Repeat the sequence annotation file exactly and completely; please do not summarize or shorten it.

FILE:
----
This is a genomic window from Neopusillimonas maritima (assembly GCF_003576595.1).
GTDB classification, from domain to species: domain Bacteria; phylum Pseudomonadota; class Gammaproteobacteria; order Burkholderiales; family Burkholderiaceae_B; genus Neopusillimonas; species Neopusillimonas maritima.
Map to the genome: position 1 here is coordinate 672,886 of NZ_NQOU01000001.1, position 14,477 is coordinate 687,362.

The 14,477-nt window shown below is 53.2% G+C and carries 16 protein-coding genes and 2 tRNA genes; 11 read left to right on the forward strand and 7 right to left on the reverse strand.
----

This is a genomic window from Neopusillimonas maritima (assembly GCF_003576595.1).
GTDB classification, from domain to species: domain Bacteria; phylum Pseudomonadota; class Gammaproteobacteria; order Burkholderiales; family Burkholderiaceae_B; genus Neopusillimonas; species Neopusillimonas maritima.
Map to the genome: position 1 here is coordinate 672,886 of NZ_NQOU01000001.1, position 14,477 is coordinate 687,362.

The 14,477-nt window shown below is 53.2% G+C and carries 16 protein-coding genes and 2 tRNA genes; 11 read left to right on the forward strand and 7 right to left on the reverse strand.